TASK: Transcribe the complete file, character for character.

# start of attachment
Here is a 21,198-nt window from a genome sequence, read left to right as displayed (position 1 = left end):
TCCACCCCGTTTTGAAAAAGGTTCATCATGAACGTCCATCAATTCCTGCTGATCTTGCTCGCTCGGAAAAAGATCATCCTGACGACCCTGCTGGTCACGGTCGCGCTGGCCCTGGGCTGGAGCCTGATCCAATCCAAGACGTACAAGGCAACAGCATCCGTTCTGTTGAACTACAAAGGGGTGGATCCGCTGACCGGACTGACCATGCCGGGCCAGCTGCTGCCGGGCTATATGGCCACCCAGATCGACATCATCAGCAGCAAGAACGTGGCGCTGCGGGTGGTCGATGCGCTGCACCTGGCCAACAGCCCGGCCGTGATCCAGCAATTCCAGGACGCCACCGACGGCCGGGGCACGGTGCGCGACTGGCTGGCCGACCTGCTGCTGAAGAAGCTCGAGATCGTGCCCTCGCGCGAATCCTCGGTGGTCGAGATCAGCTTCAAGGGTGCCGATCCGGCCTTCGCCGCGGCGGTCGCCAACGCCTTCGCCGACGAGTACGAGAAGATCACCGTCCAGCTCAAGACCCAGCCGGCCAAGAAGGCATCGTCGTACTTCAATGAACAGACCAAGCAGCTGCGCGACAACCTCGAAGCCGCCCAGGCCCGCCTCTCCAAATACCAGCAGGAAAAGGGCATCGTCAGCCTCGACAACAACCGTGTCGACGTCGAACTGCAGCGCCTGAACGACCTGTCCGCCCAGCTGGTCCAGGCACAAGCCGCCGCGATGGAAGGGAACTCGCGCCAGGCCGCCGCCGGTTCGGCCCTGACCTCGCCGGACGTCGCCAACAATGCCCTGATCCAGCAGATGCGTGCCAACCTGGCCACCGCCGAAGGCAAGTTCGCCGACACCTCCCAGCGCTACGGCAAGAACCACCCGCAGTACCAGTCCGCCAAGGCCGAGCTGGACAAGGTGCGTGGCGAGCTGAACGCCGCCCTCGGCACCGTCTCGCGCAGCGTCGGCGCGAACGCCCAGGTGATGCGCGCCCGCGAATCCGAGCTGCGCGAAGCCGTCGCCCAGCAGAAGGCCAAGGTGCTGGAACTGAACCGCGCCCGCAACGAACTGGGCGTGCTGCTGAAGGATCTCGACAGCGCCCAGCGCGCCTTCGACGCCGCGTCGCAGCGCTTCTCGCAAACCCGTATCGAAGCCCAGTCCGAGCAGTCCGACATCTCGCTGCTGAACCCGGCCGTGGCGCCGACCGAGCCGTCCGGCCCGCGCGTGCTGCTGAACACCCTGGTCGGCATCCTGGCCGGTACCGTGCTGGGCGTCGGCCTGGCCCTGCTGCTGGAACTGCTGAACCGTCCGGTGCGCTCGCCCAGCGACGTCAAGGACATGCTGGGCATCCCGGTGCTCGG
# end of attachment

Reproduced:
Here is a 21,198-nt window from a genome sequence, read left to right as displayed (position 1 = left end):
TCCACCCCGTTTTGAAAAAGGTTCATCATGAACGTCCATCAATTCCTGCTGATCTTGCTCGCTCGGAAAAAGATCATCCTGACGACCCTGCTGGTCACGGTCGCGCTGGCCCTGGGCTGGAGCCTGATCCAATCCAAGACGTACAAGGCAACAGCATCCGTTCTGTTGAACTACAAAGGGGTGGATCCGCTGACCGGACTGACCATGCCGGGCCAGCTGCTGCCGGGCTATATGGCCACCCAGATCGACATCATCAGCAGCAAGAACGTGGCGCTGCGGGTGGTCGATGCGCTGCACCTGGCCAACAGCCCGGCCGTGATCCAGCAATTCCAGGACGCCACCGACGGCCGGGGCACGGTGCGCGACTGGCTGGCCGACCTGCTGCTGAAGAAGCTCGAGATCGTGCCCTCGCGCGAATCCTCGGTGGTCGAGATCAGCTTCAAGGGTGCCGATCCGGCCTTCGCCGCGGCGGTCGCCAACGCCTTCGCCGACGAGTACGAGAAGATCACCGTCCAGCTCAAGACCCAGCCGGCCAAGAAGGCATCGTCGTACTTCAATGAACAGACCAAGCAGCTGCGCGACAACCTCGAAGCCGCCCAGGCCCGCCTCTCCAAATACCAGCAGGAAAAGGGCATCGTCAGCCTCGACAACAACCGTGTCGACGTCGAACTGCAGCGCCTGAACGACCTGTCCGCCCAGCTGGTCCAGGCACAAGCCGCCGCGATGGAAGGGAACTCGCGCCAGGCCGCCGCCGGTTCGGCCCTGACCTCGCCGGACGTCGCCAACAATGCCCTGATCCAGCAGATGCGTGCCAACCTGGCCACCGCCGAAGGCAAGTTCGCCGACACCTCCCAGCGCTACGGCAAGAACCACCCGCAGTACCAGTCCGCCAAGGCCGAGCTGGACAAGGTGCGTGGCGAGCTGAACGCCGCCCTCGGCACCGTCTCGCGCAGCGTCGGCGCGAACGCCCAGGTGATGCGCGCCCGCGAATCCGAGCTGCGCGAAGCCGTCGCCCAGCAGAAGGCCAAGGTGCTGGAACTGAACCGCGCCCGCAACGAACTGGGCGTGCTGCTGAAGGATCTCGACAGCGCCCAGCGCGCCTTCGACGCCGCGTCGCAGCGCTTCTCGCAAACCCGTATCGAAGCCCAGTCCGAGCAGTCCGACATCTCGCTGCTGAACCCGGCCGTGGCGCCGACCGAGCCGTCCGGCCCGCGCGTGCTGCTGAACACCCTGGTCGGCATCCTGGCCGGTACCGTGCTGGGCGTCGGCCTGGCCCTGCTGCTGGAACTGCTGAACCGTCCGGTGCGCTCGCCCAGCGACGTCAAGGACATGCTGGGCATCCCGGTGCTCGG